BEIJING (Reuters) - China sacked an official for “extravagant waste” after he spent an estimated 1.6 million yuan (161,631.23 pounds) on a lavish, three-day wedding for his son, state media said on Tuesday, the latest move in a crackdown on profligate lifestyles and graft.
Ma Linxiang, a deputy village chief from the Beijing suburb of Qingheying, hosted the estimated 250-table wedding at a convention centre that was part of the main 2008 Beijing Olympics venue during the week-long National Day holiday last week, newspapers reported.
Ma told the Beijing News that the wedding was hosted by both families, and that he “couldn’t stop” the bride’s family from splurging on the venue as well as a troupe of performers that included two celebrities famous for their own lavish wedding.
A branch of the ruling Communist Party’s anti-graft watchdog fired Ma for waste and discipline violations, adding that while it had not found any abuse of public funds, it was investigating, the official Xinhua news agency reported.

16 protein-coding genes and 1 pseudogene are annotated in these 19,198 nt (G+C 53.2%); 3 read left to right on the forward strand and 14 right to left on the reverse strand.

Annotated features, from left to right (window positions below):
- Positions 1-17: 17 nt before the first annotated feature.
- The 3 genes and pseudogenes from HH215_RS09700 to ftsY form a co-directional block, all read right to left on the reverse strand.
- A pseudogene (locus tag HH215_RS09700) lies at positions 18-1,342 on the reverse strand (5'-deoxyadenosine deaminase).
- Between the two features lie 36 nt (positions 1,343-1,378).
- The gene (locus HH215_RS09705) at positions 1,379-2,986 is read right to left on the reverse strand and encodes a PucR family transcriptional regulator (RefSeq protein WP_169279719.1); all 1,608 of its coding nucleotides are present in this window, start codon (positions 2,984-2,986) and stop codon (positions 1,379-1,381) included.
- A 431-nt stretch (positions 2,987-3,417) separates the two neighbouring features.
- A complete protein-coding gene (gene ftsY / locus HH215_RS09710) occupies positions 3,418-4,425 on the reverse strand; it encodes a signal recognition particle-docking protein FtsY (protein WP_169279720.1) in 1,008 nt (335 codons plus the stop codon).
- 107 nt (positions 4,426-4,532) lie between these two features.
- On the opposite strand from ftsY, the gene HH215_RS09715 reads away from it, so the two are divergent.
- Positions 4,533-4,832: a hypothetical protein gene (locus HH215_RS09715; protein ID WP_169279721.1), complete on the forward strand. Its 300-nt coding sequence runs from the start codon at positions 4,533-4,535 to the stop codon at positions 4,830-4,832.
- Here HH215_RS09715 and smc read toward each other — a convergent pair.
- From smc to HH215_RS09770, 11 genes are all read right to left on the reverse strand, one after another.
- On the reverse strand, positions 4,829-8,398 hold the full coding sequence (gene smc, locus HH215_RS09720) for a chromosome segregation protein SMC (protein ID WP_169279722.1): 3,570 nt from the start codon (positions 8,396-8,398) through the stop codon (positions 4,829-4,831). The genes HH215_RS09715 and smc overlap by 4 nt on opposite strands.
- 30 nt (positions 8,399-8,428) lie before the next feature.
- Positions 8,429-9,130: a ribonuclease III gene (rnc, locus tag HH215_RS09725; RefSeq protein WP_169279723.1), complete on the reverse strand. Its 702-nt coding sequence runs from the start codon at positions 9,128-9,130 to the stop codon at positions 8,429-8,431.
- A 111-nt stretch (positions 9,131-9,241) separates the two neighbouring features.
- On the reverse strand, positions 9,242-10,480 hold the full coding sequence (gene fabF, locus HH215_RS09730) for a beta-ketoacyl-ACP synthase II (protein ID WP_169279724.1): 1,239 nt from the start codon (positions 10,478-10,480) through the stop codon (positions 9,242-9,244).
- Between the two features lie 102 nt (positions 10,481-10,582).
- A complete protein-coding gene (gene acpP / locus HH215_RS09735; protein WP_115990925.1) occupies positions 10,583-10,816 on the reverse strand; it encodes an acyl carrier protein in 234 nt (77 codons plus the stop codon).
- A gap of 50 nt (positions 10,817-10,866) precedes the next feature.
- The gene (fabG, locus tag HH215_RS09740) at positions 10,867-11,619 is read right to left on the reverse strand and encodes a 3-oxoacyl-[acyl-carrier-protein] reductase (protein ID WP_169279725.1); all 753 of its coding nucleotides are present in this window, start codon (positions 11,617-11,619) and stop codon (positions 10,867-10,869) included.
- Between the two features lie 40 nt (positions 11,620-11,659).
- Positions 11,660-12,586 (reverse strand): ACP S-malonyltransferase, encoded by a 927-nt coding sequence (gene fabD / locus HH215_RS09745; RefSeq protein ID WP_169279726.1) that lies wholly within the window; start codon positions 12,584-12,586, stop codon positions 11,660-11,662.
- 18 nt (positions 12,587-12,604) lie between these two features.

Since taking charge of the Communist Party late last year and the reins of state in March, President Xi Jinping has called corruption a threat to the party’s survival and vowed to go after powerful “tigers” as well as lowly “flies”.
Xi has sought to address growing public anger at the illegal or unethical behaviour of party officials, especially those with flamboyant lifestyles which they could not possibly afford on low government salaries.
Among the “tigers”, ousted senior politician Bo Xilai was jailed for life last month after he was found guilty of corruption, taking bribes and abuse of power.
Ma said he only paid for the two days of festivities in his village that cost 200,000 yuan, and that he received a fraction of that back in gifts, the newspaper said.
Wedding guests are traditionally expected to give newly-weds red envelopes full of cash known as “hong bao”, which are often used to defray the costs of the wedding, but can also be used to illegally funnel cash or as a channel for bribes.
Ma insisted he was well aware of Xi’s anti-graft campaign.
“I’m a village official, I know all about the party’s rules and what you should not do, but the bride’s family insisted and I couldn’t stop them,” he told Xinhua.
He described the bride’s family as wealthy business people from the eastern province of Jiangsu.
Reporting by Adam Rose and Beijing newsroom; Editing by Ben Blanchard and Robert Birsel